[For a Thai-language version “อ่าน ‘สามก๊ก’แบบคนอีโก้สูง,” click here.]
By quite a few people I’ve been asked When did you start reading seriously and what and by who? To this I like to say out of habit It was Edgar Poe in eighth or ninth grade and to sometimes specify the Scholastic pocket collection of his more famous poems I picked up at Seed bookstore at The Mall Bangkae way back when they still ran that Fantasia Lagoon show with volcano and demon holograms and wireflown wizards in gay tunic and no hat gliding wall to wall and no skytrain construction along diamond road or on that side of lords’ river at all. But to stand by this easy answer is to accede still to the mindset I kept so as to remain insane through AFAPS’s bleakly sobering years: that the higher the degree of escapism, the more serious the literature. Indeed, under prescribed conditions of intellectual and moral subservience, few distractions proved able to alienate me from my immediate actuality and at the same time tease a connection to some world out there as effectively as the Weird genre of fiction. However, my discovery of Max Stirner prompted a reexamination of my literary interest previously thought of as no more than a hermit’s pastime.
Stirner’s brand of individualism as a whole tickled Marx’s testicles to the point that a large portion of The German Ideology was dedicated to criticizing The Ego and Its Own for its blanket dismissal of all that is holy, including the proletarian consciousness. Sanctity, Stirner proclaims in Ego, is the first enemy of the individual that must be destroyed. Be it that of kings or congressmen, of royal decrees or democratic consensuses, of rights by god given or by state legislatured, of religion or irreligion, and so on. To students of Stirner, the concept of property is as violable as any of the five buddhist precepts. It is not difficult to see how Marx’s vitriolic retort played right into Stirner’s condemnation. My own reading of the text brought into new light certain passive qualities I possessed as a cadet—unconfrontational insubordination, apathy toward royalist patriotism, and so on. To those whom I here deem my detractors of old, these qualities were inexplicably different from those exhibited by the regular class delinquents who would actively challenge their superiors then later assume the legacies passed down from the same superiors through some loopholes in AFAPS cultural rules.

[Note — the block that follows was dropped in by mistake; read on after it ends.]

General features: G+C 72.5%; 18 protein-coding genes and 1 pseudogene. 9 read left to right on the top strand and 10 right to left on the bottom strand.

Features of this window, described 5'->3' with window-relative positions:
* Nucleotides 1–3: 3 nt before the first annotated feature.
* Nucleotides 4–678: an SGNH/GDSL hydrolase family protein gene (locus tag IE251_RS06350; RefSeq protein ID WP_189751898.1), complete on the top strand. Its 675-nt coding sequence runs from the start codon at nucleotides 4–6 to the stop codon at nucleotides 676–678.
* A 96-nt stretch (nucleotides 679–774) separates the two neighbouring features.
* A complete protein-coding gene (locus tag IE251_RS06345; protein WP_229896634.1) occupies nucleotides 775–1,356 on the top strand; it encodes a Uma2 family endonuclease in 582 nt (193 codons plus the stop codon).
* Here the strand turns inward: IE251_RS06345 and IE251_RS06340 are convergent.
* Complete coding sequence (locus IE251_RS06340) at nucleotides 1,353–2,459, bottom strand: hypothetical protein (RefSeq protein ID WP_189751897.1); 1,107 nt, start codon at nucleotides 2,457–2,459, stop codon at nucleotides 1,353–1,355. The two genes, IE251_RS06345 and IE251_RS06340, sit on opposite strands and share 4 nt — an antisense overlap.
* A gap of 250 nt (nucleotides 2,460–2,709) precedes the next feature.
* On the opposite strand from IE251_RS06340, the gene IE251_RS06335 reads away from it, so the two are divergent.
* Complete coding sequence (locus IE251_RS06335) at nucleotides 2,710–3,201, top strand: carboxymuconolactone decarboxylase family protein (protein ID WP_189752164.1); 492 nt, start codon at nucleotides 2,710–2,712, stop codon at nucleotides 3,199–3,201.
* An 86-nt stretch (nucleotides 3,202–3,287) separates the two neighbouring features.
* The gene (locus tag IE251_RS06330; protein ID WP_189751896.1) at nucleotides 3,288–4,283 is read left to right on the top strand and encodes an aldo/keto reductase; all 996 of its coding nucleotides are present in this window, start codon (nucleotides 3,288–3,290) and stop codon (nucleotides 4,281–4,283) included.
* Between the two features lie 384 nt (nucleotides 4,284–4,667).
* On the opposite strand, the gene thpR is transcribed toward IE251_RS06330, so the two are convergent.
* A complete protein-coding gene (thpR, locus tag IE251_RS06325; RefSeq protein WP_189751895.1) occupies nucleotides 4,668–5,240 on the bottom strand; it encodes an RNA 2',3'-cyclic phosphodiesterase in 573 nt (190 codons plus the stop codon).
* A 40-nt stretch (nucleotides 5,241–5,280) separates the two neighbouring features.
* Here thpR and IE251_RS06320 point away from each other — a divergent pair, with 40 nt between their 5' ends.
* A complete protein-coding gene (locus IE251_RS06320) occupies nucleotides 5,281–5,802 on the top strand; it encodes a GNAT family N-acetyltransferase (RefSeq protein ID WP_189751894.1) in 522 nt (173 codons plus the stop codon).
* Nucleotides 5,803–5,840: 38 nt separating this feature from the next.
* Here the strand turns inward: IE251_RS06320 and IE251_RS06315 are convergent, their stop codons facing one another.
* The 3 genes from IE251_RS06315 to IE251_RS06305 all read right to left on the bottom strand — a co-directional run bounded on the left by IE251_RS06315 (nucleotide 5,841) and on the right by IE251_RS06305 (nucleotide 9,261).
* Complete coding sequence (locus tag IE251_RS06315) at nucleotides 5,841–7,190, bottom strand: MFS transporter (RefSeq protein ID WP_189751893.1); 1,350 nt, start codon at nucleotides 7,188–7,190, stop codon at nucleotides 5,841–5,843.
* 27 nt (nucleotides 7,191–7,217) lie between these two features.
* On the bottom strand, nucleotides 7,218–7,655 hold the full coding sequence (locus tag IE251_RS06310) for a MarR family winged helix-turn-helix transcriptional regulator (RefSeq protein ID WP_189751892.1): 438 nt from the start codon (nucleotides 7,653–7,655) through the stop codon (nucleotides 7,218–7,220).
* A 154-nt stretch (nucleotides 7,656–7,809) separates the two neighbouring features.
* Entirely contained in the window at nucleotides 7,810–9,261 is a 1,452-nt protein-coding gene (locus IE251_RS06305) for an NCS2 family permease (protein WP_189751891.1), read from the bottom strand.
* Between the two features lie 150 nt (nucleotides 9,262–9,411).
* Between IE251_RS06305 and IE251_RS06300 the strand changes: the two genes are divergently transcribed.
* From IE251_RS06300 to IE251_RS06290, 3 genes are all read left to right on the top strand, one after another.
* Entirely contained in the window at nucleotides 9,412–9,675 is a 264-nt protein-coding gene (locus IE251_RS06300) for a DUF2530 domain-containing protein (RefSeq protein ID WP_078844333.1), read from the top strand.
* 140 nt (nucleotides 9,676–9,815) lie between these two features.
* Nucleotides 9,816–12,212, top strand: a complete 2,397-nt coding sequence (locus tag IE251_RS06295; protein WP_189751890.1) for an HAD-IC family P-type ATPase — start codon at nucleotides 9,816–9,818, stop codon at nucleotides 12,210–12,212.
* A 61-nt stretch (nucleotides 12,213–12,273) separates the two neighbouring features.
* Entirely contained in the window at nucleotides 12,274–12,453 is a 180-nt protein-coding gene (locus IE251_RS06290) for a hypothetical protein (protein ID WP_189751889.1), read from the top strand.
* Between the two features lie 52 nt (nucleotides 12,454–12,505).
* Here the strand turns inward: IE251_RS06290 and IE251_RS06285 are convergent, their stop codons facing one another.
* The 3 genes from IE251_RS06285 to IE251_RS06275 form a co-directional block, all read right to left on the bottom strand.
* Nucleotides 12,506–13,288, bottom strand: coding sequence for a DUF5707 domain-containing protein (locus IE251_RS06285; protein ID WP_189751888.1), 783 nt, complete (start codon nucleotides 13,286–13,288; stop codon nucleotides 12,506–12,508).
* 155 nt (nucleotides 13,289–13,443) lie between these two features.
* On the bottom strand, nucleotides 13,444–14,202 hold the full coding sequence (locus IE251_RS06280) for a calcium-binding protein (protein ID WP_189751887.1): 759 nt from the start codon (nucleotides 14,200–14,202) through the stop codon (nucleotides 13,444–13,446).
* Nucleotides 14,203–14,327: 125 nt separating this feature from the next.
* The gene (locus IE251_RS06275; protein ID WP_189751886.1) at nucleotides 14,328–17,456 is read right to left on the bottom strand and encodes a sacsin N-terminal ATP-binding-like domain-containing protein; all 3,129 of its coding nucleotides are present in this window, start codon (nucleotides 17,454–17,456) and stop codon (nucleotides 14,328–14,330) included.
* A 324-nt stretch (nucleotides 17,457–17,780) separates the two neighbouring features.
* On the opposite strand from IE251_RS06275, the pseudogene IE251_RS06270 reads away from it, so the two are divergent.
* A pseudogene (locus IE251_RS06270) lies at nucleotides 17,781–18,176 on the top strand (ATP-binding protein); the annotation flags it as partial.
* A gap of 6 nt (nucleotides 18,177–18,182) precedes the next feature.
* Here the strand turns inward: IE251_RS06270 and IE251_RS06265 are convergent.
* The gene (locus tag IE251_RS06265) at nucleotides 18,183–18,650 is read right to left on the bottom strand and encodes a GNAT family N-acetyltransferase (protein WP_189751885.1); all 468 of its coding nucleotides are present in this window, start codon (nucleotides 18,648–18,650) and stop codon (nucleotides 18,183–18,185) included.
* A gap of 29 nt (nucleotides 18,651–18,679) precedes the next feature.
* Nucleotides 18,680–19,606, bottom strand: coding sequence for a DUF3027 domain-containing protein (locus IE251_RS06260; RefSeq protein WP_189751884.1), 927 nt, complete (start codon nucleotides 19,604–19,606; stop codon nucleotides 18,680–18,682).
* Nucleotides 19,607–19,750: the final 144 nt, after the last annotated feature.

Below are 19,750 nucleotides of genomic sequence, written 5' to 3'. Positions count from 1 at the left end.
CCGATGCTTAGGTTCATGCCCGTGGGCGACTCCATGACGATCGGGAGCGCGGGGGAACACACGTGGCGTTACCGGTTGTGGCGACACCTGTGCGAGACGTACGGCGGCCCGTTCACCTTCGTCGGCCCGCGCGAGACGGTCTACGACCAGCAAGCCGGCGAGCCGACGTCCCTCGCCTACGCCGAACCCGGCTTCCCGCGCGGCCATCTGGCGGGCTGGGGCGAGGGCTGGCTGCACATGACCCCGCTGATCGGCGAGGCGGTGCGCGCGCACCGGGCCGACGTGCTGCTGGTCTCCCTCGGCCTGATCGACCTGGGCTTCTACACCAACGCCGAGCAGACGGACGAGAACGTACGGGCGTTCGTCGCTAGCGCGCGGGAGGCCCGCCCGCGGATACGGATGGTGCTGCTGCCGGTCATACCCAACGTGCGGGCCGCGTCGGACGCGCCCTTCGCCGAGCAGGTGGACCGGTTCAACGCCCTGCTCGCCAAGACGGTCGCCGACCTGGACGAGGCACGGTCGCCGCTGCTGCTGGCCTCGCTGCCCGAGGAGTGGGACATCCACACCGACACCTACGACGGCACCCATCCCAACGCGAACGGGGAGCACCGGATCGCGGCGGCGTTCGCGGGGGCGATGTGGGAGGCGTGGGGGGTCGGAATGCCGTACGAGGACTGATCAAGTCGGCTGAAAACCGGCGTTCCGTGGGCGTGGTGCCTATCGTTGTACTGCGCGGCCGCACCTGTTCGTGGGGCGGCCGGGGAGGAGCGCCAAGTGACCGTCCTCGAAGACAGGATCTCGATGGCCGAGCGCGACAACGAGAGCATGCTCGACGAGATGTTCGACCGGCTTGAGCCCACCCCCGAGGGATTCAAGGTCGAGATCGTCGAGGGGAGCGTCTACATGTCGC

Upon so clear an affirmation aroused in so vague a human being as the amateur reader, it is not difficult to imagine how tempted one such specimen can be to embark suddenly, and possibly without return, on a Stirnerite search for or placement of the literary self within one’s existential makeup. A work of literature must now be merited not on the basis of its capacity for escape, declares the proselyte, but on the basis of its incremental contribution to the ultimate exorcising of any and all reverence from man’s ontology. And, by this criterion, the more appropriate question to ask now becomes When did literature first sow in you the seed of subconscious belligerence and by what means, if the course of such a development is at all traceable? My answer this time: Probably after the second or third reading of Romance of the Three Kingdoms (Pracharuengwit’s edition with royalist commentary) and subsequent introduction by a fellow AFAPS undesirable to one chinese-thai critic by the nom de plume Lao Chuon Hua.